I really don’t think one needs to use external software to develop an outline, prior to using Scrivener. One might do so out of preference for a particular approach. Scapple for instance gives you the blank sheet of paper approach. Mind-mapping programs can help for those that are very visual and like the outward expanding radial idea map. But again, in my opinion these are not necessary prior to starting a new Scrivener project and to say that Scrivener’s own outliner is not an outliner doesn’t make sense to me. To say that Scrivener’s freeform corkboard, which allows you to develop broad ideas component by component in a spatial context is not a brainstorming tool—I don’t understand this. That is the entire point of their existence. Don’t think of index cards as documents. Think of them as nodes if you will.
Perhaps it is that, a bit of a terminology block. If you think of Scrivener’s Binder as a document organiser, like one might organise fifty 200 page .doc files in a fancier system than Finder provides for, then I can see why there would be friction toward the idea of using Scrivener’s corkboard/outliner in the same way you would a mind-mapping or pure outlining program like NeO. One might conclude, as you say, that the corkboard only exists to embellish documents with meta-data. But really, it’s not. That’s one of the fundamental principles of Scrivener: that documents can be broken down into small pieces and organised thematically; that one can gather a maelstrom of ideas in small pieces and assemble them into a larger, what we might traditionally refer to as, documents. “Documents” in Scrivener can be paragraphs, sections, half-a-sections, snippets, whole chapters, or entire works. The system is designed to scale as you need it to. You can even leave things that way, with the conceptual underground right in your final work, by turning off the “Include in Compile” checkbox in the Inspector for these outline items. That feature is there so you can brainstorm and outline and take notes directly within the final material.
Apologies if you already get this, it just seemed to me as though you were thinking of the Binder in terms of a file manager, and in that sense you would be right, why on earth would somebody create 15 documents to express an idea when all you need is 15 short lines. That’s not how Scrivener works though. You don’t need to go any deeper than the item title, if you wish you can elaborate further with the synopsis or write fifteen pages of exposition in the main text / document notes if even that is not enough. Do what you need, the flexibility is there and you won’t be penalised for going a little crazy in the Binder. Maybe just give that a try. Use Scrivener’s Binder just as you would a normal outliner, point by point. When you’re ready to start fleshing out those points, select the ones you wish to work on, hit Cmd-1 to enter Scrivenings mode, and dig in. Later on if you desire you can merge these points together into a single document. You may never have to do that though. Take a look at the official documentation project, available on our website. You’ll see how the user manual is broken up into nearly a thousand individual pieces, most of them quite short and containing a single portion of a topic.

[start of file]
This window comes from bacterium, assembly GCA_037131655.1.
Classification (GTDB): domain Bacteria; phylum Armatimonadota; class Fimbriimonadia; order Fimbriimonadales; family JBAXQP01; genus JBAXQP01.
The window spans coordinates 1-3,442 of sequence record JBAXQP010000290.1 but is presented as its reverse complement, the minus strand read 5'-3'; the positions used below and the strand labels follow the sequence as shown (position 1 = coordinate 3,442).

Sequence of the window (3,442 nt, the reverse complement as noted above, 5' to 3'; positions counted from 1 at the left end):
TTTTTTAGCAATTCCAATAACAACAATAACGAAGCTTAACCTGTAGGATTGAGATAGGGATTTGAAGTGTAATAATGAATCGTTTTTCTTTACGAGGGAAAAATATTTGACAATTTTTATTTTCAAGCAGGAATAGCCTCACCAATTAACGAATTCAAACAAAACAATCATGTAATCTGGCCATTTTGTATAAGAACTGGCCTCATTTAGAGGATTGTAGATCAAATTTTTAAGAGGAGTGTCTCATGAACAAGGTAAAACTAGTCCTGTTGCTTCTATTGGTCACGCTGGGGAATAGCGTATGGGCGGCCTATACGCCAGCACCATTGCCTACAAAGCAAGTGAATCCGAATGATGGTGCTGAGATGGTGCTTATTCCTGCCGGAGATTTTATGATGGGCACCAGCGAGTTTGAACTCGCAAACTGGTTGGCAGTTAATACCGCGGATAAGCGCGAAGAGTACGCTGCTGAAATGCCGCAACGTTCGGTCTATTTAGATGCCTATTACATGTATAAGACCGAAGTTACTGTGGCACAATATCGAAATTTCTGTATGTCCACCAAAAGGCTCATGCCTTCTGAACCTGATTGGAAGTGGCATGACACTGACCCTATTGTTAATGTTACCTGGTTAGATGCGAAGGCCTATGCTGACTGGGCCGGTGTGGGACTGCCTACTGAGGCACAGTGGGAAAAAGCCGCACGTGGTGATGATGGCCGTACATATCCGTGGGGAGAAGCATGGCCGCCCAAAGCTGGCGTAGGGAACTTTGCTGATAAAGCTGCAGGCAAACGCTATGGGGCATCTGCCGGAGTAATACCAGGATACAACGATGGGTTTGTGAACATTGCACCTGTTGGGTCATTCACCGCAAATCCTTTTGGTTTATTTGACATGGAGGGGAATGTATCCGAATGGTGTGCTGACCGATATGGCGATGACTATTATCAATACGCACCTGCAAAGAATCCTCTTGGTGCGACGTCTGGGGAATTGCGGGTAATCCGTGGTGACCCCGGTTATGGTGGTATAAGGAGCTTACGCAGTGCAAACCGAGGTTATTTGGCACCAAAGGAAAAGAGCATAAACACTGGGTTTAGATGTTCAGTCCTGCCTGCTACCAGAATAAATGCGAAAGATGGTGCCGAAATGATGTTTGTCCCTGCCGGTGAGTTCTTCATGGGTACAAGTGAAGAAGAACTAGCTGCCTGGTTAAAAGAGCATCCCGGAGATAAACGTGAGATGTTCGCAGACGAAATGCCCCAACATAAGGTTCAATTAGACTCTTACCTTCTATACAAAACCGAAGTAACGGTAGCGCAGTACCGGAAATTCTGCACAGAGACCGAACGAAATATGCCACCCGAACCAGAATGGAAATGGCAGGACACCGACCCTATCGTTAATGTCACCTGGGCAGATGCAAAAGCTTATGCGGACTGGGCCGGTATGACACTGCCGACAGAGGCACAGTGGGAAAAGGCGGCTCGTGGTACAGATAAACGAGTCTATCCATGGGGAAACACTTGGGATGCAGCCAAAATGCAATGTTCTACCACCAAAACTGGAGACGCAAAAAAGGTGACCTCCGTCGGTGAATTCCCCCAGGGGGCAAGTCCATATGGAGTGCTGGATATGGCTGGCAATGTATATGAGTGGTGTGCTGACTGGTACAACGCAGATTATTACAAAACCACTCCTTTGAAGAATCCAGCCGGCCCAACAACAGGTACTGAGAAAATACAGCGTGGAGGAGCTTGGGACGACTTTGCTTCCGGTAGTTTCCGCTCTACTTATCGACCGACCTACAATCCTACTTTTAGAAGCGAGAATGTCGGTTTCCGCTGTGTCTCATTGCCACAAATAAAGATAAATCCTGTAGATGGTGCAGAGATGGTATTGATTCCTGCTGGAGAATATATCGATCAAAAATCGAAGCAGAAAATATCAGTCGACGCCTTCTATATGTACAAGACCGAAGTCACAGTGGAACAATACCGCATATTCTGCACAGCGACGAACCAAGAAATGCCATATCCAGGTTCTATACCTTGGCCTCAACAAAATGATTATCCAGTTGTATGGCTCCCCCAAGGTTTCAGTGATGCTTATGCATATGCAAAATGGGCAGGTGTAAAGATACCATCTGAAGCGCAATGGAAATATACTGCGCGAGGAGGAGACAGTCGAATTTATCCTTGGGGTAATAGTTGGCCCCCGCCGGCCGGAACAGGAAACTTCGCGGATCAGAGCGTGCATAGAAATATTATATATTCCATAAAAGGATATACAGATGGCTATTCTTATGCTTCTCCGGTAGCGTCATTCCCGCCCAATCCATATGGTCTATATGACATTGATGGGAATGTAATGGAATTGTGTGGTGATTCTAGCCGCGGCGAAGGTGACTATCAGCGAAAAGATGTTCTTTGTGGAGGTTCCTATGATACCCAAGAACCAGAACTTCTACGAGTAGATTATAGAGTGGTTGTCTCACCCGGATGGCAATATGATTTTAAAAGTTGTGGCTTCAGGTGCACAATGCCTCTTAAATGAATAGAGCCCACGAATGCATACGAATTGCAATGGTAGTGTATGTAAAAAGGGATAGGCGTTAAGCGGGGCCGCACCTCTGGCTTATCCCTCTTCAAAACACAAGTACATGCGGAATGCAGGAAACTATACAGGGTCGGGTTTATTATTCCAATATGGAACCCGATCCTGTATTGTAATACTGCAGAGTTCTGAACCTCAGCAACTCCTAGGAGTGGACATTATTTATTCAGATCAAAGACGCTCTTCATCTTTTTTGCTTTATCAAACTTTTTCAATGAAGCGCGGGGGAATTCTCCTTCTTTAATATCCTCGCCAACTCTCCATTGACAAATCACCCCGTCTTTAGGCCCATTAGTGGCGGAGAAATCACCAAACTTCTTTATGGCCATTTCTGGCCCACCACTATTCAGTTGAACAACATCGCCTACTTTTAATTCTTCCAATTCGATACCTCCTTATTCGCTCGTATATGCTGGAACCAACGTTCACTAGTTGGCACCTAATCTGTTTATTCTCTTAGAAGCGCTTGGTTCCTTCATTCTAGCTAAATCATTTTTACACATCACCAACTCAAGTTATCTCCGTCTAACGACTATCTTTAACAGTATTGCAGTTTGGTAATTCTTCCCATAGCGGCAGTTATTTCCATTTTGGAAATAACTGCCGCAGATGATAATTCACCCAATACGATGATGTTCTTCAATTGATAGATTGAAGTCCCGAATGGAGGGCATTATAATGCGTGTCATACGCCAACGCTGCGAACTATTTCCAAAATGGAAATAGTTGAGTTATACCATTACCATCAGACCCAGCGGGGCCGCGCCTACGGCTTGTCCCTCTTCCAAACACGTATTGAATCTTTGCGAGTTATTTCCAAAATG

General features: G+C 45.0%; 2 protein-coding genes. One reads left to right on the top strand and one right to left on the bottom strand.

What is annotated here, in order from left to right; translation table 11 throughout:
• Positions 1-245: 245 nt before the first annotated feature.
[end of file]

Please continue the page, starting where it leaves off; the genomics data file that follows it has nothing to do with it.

Another approach to consider is the non-linear. Instead of outlining beneath the sections that need conceptual work, use the Scrivener Link feature I referred to. Link the sentence or paragraph to a new folder somewhere outside of the Draft and make your freeform corkboard / outline there. Now as you read through your manuscript, if you come across something that required further work you can just click on the link and see the outline pop up in the other split. That outline may not contain any data beyond the headings themselves—that’s fine, or it can have hundreds of pages of content. That is fine, too. Personally I think hitting Cmd-3 right out of your writing session to do a little thinking in outline mode is more convenient, but if you don’t like what that does to your Binder, side-lining these thinking areas to another area of the Binder is valid.